Pennington points out that Springfield “is finding that our CAFS pumpers are tremendously effective. There’s less water consumption, less water damage, and the guys are getting quicker knockdowns.”
|(1) Three Missouri fire departments purchased seven pumpers on a single contract but were able to choose from 49 equipment options to the base chassis and cab configurations. Chiefs and committee members responsible for making the purchase happen pose in front of the seven pumpers in Springfield, Missouri. [Photo courtesy of the Springfield (MO) Fire Department.]|
Pete Leizer, account manager for MaxFire Firefighting Apparatus, which sold the pumpers to the three departments, says that multiple purchase orders are not ordinary and can be challenging in terms of keeping everything straight for all those involved. “But, we and Rosenbauer’s people sat down and listened to their needs, then offered solutions for them,” Leizer says. “With this order, it was satisfying their base platform and then putting out the menu of options where each department could choose to meet its specific mission.”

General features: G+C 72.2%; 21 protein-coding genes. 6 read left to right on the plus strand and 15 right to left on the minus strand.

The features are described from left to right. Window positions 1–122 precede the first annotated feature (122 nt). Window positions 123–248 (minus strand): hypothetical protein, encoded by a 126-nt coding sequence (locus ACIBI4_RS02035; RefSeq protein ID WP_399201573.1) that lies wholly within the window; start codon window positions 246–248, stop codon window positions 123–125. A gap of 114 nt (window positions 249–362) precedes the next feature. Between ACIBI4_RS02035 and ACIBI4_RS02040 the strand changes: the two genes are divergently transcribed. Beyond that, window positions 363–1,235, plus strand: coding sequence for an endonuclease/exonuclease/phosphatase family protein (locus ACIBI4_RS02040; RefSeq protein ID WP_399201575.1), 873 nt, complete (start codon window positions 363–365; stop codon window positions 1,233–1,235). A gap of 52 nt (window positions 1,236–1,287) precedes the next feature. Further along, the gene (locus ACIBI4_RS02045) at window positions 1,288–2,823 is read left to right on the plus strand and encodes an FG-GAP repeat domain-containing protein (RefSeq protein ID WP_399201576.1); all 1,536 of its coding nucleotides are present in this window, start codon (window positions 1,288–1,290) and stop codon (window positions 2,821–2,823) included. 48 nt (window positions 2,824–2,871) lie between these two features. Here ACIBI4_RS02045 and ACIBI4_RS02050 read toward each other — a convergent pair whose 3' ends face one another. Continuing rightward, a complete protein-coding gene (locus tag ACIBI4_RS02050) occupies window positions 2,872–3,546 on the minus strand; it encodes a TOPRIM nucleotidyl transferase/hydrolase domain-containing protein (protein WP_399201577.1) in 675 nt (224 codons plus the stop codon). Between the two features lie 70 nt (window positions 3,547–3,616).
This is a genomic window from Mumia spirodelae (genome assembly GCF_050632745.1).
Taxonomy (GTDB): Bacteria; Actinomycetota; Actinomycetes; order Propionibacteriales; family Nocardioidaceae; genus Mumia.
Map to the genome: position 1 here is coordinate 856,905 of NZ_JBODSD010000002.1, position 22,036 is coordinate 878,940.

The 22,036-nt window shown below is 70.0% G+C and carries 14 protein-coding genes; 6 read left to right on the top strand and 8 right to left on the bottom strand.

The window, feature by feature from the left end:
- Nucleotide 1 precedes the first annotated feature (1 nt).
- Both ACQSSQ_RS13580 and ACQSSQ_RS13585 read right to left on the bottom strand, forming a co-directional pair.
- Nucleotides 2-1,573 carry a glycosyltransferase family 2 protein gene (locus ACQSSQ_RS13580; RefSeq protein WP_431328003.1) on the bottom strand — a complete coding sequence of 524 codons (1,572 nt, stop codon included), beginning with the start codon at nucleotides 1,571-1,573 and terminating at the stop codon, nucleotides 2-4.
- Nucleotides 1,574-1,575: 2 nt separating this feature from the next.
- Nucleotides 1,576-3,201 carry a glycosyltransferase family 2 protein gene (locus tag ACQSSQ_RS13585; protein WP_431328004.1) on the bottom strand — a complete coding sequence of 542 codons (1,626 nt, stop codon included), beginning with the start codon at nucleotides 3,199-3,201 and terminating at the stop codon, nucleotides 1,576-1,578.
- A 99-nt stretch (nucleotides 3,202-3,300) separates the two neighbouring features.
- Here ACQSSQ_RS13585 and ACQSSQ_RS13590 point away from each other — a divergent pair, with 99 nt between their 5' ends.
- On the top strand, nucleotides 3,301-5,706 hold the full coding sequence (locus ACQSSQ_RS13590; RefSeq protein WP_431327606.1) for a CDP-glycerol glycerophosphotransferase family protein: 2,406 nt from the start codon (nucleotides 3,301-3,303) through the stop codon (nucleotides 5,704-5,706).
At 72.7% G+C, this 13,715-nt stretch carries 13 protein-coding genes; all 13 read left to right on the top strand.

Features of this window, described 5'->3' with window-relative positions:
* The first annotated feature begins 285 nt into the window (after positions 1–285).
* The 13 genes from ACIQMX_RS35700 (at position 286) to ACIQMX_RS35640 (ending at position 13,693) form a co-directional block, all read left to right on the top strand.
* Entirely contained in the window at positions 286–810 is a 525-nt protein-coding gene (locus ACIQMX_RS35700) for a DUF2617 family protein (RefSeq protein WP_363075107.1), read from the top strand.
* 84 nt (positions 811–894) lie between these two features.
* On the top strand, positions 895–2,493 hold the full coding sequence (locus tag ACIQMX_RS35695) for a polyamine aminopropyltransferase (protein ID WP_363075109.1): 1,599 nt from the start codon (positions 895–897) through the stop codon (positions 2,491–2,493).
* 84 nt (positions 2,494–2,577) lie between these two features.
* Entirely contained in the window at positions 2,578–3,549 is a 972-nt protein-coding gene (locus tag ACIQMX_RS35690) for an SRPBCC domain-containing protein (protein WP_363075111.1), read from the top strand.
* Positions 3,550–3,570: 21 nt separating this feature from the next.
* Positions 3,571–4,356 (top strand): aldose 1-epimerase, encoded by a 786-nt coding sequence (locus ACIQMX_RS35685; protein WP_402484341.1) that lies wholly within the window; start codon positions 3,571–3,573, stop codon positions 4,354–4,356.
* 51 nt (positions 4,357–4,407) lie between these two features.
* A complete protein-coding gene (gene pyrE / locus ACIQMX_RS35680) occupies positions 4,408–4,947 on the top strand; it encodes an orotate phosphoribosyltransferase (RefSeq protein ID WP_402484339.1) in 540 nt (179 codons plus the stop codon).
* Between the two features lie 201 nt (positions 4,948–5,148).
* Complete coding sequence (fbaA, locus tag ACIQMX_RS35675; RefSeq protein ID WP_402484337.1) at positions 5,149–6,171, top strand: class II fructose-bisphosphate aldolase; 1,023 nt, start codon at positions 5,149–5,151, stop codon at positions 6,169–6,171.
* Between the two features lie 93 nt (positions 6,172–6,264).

Duane Compton, chief of the Republic (MO) Fire Department, says his department’s last purchase of new apparatus was in 1995. “I’ve been here 10 years, and we have purchased five pieces of used apparatus on the secondary market in that time, so buying two new pumpers was a new concept for us,” he says. “Once we all agreed on the same chassis and body configuration, we laid out the rest of the spec like we were going to a car lot where we could choose from a lot of different options.”
Compton notes that Republic didn’t choose the same options as Springfield did for its pumpers. “Republic doesn’t run to a lot of working fires like Springfield does, so we couldn’t afford the added cost of CAFS and the APUs, which were options in the bid specs,” he says. “Instead, we chose to have an Onan 10-kW PTO-driven hydraulic generator and lots of halogen scene lighting. Nixa and Springfield went with LED scene lighting.”
Another difference among the pumpers can be found on the vehicles’ front bumpers. “Both Republic and Nixa operate in a more rural area than Springfield,” Compton points out, “so we sometimes have to go to drafting operations. Republic and Nixa took the option of adding a five-inch front intake.”
|(2) The Springfield (MO) Fire Department chose to add a Waterous 200 Platinum compressed air foam system (CAFS) to each of its four pumpers, along with Rosenbauer’s Green Star auxiliary power units (APUs). [Photo courtesy of the Springfield (MO) Fire Department.]|